It Follows has become a minor cinematic sensation. It cost about $2 million to make, but has already made eight times that amount in domestic profits (1). Certainly box office numbers aren't indicative of a film's quality, but they can indicate that its narrative themes have tapped into the cultural zeitgeist.
It Follows tells the story of Jay, a college student, who has been cursed with a sexually transmitted phantom. If you think that sounds like a ludicrous plot, you're not alone, because I felt the same way before seeing the film. But like another film regarding sexual trauma and the supernatural, 1983's The Entity, It Follows manages to be genuinely frightening. WARNING: SPOILERS AHEAD.
What is Gothic?
Unlike a lot of horror films featuring young adults, It Follows is not a slasher film, but it's no less harrowing. Instead, it feels like a paean to Gothic literature. So what is "Gothic" anyway? As feminist literary critic Ellen Moers states, "But what I mean - or anyone else means - by 'the Gothic' is not so easily stated except that it has to do with fear." (2)
More specifically, Professor Douglass H. Thomson has isolated seven "descriptors" of the Gothic. 1) the appearance of the supernatural, 2) the psychology of horror and/or terror, 3) the poetics of the sublime, 4) a sense of mystery and dread, 5) the appealing hero/villain, 6) the distressed heroine, and 7) strong moral closure. (3)
The Gothic in It Follows
The titular "it" of It Follows is decidedly supernatural: it cannot be seen by anyone but its victims and it cannot be killed, only temporarily thwarted. The various forms the supernatural stalker takes in It Follows also play on the Gothic trope of the doppelgänger, a "ghostly counterpart" or "alter ego." It looks like a human, but an abject human, a transgressive entity that appears aged, diseased, wounded, or in a few particularly disturbing scenes, much like a rape victim. (This also plays on Freud's "uncanny.")
Another thing that differentiates It Follows from a slew of horror movies about young adults is the lack of explicit gore, and in this the film relies more on the Gothic psychology of terror - creating "a sense of uncertain apprehension that leads to a complex fear of obscure and dreadful elements" - and less so on "horror," or "a maze of alarmingly concrete imagery designed to induce fear, shock, revulsion, and disgust." (4) Although some of the imagery within the film induces horror, the origins of the curse are unknown and thus, obscure.
The poetics of the sublime are another characteristic of the Gothic found in It Follows. Although the exact definition of the term varies from writer to writer, the awe-inspiring aspects of nature are at play in the sublime. Jay spends time floating in her backyard pool, staring at the trees and the sky beyond; she and her friends flee to a beach house, traveling through the colorful fall foliage to enjoy the quietude of the sand and water.
Jay's escape into the sublime is more pronounced after her experiences with the mystery and dread of the Gothic "ancestral curse" that her ex-boyfriend Hugh has given to her. What could be more mysterious and dreadful than constantly looking over your shoulder for a fiend that looks like a human but which is definitely inhumane, a ghastly apparition that will kill you if it gets too close? As Jay's ex-boyfriend Hugh puts it, "It's slow, but it's not stupid."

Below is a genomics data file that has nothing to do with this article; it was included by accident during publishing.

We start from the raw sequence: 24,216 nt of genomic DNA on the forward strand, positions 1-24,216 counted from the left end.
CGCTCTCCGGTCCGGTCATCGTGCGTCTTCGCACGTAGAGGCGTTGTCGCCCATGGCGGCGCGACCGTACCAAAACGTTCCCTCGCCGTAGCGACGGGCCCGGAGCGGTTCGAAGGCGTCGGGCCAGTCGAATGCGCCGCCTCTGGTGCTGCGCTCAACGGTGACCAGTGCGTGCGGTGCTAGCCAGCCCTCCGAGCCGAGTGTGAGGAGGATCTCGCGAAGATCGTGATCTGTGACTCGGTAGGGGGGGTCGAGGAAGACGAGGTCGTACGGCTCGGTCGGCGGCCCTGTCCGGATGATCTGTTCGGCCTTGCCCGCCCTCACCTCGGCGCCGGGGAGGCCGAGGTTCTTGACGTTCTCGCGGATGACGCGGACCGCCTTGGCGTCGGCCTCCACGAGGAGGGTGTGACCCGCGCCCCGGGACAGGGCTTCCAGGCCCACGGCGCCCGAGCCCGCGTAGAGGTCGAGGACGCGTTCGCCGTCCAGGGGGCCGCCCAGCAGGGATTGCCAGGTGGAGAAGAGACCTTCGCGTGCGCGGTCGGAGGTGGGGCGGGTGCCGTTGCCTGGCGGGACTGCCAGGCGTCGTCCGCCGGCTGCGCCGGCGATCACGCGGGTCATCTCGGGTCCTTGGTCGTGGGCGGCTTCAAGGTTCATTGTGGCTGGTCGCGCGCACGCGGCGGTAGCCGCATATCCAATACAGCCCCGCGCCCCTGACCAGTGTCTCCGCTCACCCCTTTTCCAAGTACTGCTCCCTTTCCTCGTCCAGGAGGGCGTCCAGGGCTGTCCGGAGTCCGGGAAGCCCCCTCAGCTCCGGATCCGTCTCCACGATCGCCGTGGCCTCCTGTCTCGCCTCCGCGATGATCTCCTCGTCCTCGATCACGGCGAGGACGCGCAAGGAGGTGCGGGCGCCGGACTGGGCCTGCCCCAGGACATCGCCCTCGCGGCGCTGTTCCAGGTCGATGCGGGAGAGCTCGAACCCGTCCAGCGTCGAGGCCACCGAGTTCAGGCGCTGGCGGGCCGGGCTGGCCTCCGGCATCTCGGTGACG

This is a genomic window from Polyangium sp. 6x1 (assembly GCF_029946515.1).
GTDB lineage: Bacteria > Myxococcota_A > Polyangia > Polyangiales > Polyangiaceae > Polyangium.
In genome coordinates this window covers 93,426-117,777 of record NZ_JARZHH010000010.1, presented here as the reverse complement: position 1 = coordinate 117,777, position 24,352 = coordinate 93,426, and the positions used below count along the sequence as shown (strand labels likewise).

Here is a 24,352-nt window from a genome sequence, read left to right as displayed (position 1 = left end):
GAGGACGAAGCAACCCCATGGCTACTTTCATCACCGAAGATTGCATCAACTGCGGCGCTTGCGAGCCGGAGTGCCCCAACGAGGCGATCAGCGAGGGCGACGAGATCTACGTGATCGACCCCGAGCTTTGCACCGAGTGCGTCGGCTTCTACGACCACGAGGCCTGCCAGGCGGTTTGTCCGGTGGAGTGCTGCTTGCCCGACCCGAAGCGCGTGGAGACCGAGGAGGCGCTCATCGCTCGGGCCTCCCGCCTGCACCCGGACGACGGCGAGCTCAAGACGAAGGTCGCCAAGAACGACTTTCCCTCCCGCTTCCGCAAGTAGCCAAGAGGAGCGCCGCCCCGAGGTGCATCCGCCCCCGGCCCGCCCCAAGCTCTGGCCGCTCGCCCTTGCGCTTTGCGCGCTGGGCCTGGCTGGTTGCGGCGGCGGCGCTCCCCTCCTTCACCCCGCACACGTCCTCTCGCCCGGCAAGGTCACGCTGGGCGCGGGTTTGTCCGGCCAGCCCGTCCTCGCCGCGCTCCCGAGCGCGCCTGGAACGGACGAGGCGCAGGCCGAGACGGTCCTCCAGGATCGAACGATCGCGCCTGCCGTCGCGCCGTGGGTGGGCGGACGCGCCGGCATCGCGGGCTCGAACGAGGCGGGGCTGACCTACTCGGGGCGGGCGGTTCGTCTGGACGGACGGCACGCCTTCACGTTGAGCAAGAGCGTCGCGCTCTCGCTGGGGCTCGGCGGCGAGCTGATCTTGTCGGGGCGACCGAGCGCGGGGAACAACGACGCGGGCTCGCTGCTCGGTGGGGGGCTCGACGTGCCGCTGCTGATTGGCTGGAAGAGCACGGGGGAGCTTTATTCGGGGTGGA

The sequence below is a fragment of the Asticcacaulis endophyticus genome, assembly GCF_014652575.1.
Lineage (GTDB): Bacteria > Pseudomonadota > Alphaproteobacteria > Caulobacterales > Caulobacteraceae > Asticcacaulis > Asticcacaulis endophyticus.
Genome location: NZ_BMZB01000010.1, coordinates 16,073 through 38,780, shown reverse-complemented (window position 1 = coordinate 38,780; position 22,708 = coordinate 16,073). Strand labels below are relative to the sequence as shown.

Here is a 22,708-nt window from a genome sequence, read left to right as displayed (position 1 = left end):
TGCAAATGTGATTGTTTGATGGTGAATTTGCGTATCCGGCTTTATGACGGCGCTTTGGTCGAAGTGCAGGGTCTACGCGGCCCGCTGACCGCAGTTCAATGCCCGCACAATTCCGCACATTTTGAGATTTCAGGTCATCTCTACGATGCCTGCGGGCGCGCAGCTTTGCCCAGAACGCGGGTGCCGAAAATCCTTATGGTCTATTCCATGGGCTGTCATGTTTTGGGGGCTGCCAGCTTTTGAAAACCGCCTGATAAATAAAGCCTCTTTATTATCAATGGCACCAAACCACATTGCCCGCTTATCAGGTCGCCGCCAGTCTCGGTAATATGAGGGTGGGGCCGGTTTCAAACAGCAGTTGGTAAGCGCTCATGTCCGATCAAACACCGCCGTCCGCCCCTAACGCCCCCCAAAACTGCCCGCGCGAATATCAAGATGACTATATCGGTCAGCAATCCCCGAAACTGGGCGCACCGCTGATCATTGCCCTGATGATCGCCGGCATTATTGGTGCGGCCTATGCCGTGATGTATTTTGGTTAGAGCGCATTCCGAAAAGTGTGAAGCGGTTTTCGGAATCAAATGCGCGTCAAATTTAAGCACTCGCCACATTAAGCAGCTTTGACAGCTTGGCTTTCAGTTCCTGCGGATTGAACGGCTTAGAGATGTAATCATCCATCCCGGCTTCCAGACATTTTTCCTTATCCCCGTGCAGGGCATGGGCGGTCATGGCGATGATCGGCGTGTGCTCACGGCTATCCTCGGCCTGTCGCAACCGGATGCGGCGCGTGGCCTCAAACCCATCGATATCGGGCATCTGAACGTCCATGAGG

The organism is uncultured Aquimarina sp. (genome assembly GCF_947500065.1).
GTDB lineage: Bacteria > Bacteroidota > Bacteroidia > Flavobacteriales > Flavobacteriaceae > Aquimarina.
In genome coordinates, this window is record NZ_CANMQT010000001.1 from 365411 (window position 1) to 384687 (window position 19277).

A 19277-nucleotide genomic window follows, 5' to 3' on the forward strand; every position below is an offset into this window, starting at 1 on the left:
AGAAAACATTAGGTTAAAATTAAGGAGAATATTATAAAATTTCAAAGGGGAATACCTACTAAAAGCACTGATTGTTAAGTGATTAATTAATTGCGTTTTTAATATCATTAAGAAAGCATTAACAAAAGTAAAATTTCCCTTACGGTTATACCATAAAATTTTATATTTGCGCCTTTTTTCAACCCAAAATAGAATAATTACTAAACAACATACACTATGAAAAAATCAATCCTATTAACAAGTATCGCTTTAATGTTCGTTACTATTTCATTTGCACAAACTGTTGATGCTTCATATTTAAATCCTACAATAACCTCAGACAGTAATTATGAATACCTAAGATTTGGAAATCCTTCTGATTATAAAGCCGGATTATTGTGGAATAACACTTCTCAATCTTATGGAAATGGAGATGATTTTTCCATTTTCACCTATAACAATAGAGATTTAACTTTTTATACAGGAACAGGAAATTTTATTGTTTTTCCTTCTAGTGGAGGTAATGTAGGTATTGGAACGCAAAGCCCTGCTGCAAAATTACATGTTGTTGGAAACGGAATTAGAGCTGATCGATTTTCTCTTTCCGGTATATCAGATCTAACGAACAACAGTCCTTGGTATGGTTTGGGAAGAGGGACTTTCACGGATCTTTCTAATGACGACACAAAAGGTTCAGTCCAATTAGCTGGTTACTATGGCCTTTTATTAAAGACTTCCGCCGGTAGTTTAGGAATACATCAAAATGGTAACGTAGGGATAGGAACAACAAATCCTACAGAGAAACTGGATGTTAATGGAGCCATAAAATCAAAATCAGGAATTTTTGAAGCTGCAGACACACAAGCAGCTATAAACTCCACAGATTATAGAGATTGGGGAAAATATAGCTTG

In this way, Jay is both the appealing hero (we want her to escape her fate) and the distressed heroine, specifically the Gothic "pursued protagonist" which:
"refers to the idea of a pursuing force that relentlessly acts in a severely negative manner on a character. This persecution often implies the notion of some sort of a curse or other form of terminal and utterly unavoidable damnation, a notion that usually suggests a return or 'hangover' of traditional religious ideology to chastise the character for some real or imagined wrong against the moral order." (5)
After Jay has consensual sex with Hugh, he chloroforms her and ties her to an abandoned wheelchair, where he explains that she's now been cursed as he waits for "It" to show itself. He then quite literally drops her off at home: she's abandoned in the middle of the street in her underwear. The police are called and she undergoes a rape test in the emergency room.
Her shame and guilt are made manifest the next day when she examines herself in the mirror, like the way rape victims feel as if others will somehow be able to see or intuitively "know" that someone has been raped. Jay verbalizes these feelings to her family and friends when It breaks into her home, asking them why this is happening to her and begging them to believe that it actually has happened.
In order to rid herself of the curse, Jay must pass it on to another person. She is hesitant to do so, but finally relents, sleeping with neighbor Greg. Unfortunately, he is killed by It, and so Jay, according to the "rules," is next in line to be killed. Again, she is hesitant to pass the curse onto her friend Paul, who's had a crush on Jay for years, but eventually she agrees, and they sleep together. The film ends with Paul and Jay holding hands and walking down the street. This represents the Gothic ideal of a strong moral closure in which sexual relations are embarked upon with purpose and gravity, in opposition to the way that Hugh originally contracted the curse: a one night stand.
Regardless of its adherence to the conventions of Gothic literature, It Follows is a remarkable accomplishment in horror cinema: an engrossing, thoughtful narrative about the symbiotic social relationship between sex and shame that is also downright terrifying.